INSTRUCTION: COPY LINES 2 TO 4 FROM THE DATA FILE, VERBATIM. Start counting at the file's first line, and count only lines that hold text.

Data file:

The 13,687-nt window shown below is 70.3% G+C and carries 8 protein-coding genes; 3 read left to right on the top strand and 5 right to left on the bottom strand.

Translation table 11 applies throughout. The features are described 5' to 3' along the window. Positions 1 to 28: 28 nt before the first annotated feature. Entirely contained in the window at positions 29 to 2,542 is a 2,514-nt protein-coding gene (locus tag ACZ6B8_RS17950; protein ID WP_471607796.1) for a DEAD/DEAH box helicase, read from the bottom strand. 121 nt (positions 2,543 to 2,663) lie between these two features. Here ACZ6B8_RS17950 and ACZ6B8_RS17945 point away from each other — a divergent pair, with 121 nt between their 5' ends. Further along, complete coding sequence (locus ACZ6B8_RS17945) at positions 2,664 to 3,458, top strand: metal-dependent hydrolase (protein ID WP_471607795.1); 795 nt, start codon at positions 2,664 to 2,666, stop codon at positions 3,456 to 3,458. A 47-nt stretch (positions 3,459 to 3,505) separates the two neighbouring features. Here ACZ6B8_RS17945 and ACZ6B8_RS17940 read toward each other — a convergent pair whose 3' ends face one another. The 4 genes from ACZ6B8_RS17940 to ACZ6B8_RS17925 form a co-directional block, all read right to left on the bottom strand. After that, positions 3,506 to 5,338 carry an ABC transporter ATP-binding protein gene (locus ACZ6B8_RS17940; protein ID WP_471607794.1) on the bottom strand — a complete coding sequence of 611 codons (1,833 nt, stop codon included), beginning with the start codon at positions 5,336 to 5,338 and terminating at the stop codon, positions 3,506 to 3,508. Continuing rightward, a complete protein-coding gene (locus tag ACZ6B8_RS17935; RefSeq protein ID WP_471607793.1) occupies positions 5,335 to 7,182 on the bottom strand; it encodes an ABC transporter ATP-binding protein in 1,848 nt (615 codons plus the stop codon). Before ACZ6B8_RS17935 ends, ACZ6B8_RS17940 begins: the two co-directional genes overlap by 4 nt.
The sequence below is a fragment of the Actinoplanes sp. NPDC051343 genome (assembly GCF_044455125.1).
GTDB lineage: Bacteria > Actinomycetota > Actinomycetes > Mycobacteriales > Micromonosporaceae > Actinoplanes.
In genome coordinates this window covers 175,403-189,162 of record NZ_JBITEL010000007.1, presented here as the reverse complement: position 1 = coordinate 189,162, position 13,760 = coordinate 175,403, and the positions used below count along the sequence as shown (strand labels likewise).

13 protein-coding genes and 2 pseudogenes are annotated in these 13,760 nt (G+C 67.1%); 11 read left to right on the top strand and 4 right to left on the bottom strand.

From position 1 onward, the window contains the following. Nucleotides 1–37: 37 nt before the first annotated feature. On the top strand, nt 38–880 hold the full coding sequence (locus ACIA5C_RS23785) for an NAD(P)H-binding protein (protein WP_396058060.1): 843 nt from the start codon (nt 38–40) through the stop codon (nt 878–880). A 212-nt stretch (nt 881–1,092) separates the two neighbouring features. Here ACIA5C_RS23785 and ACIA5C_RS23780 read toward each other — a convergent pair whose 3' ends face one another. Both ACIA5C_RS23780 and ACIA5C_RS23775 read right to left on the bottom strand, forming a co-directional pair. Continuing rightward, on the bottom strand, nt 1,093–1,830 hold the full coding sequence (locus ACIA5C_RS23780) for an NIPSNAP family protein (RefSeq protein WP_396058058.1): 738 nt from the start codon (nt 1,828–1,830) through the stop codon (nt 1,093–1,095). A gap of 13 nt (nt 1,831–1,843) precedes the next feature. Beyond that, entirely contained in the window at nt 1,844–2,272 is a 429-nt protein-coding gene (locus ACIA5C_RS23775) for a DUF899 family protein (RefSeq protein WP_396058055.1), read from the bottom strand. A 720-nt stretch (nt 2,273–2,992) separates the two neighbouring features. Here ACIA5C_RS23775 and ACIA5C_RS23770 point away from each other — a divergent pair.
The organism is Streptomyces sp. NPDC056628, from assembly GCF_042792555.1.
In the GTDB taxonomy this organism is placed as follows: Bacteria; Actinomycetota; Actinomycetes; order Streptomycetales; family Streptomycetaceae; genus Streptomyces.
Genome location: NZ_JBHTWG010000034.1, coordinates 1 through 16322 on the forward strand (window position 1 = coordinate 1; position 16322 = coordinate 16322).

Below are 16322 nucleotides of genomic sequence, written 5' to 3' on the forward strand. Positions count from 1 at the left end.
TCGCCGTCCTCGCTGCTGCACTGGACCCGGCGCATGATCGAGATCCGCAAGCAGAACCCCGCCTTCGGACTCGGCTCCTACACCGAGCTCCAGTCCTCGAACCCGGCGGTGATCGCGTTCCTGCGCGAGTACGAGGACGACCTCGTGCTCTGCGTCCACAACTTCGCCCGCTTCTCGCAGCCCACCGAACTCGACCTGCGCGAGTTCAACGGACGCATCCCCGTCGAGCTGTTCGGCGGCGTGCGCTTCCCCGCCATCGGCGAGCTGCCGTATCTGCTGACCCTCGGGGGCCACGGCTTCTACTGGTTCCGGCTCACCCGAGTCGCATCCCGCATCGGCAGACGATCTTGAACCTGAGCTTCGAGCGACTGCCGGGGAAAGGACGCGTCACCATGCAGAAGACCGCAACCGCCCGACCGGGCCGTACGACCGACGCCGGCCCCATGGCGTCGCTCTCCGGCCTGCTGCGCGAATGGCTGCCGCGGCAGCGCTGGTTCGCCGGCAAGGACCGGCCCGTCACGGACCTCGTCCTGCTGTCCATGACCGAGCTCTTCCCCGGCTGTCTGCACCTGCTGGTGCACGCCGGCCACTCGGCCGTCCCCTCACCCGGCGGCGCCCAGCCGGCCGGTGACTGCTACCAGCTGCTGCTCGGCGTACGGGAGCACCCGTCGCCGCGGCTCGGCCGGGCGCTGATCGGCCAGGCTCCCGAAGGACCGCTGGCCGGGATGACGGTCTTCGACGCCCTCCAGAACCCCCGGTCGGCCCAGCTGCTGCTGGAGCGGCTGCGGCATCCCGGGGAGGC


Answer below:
Translation table 11 applies throughout. The features are described 5' to 3' along the window. Positions 1 to 28: 28 nt before the first annotated feature. Entirely contained in the window at positions 29 to 2,542 is a 2,514-nt protein-coding gene (locus tag ACZ6B8_RS17950; protein ID WP_471607796.1) for a DEAD/DEAH box helicase, read from the bottom strand. 121 nt (positions 2,543 to 2,663) lie between these two features. Here ACZ6B8_RS17950 and ACZ6B8_RS17945 point away from each other — a divergent pair, with 121 nt between their 5' ends. Further along, complete coding sequence (locus ACZ6B8_RS17945) at positions 2,664 to 3,458, top strand: metal-dependent hydrolase (protein ID WP_471607795.1); 795 nt, start codon at positions 2,664 to 2,666, stop codon at positions 3,456 to 3,458. A 47-nt stretch (positions 3,459 to 3,505) separates the two neighbouring features. Here ACZ6B8_RS17945 and ACZ6B8_RS17940 read toward each other — a convergent pair whose 3' ends face one another. The 4 genes from ACZ6B8_RS17940 to ACZ6B8_RS17925 form a co-directional block, all read right to left on the bottom strand. After that, positions 3,506 to 5,338 carry an ABC transporter ATP-binding protein gene (locus ACZ6B8_RS17940; protein ID WP_471607794.1) on the bottom strand — a complete coding sequence of 611 codons (1,833 nt, stop codon included), beginning with the start codon at positions 5,336 to 5,338 and terminating at the stop codon, positions 3,506 to 3,508. Continuing rightward, a complete protein-coding gene (locus tag ACZ6B8_RS17935; RefSeq protein ID WP_471607793.1) occupies positions 5,335 to 7,182 on the bottom strand; it encodes an ABC transporter ATP-binding protein in 1,848 nt (615 codons plus the stop codon). Before ACZ6B8_RS17935 ends, ACZ6B8_RS17940 begins: the two co-directional genes overlap by 4 nt.
The sequence below is a fragment of the Actinoplanes sp. NPDC051343 genome (assembly GCF_044455125.1).
GTDB lineage: Bacteria > Actinomycetota > Actinomycetes > Mycobacteriales > Micromonosporaceae > Actinoplanes.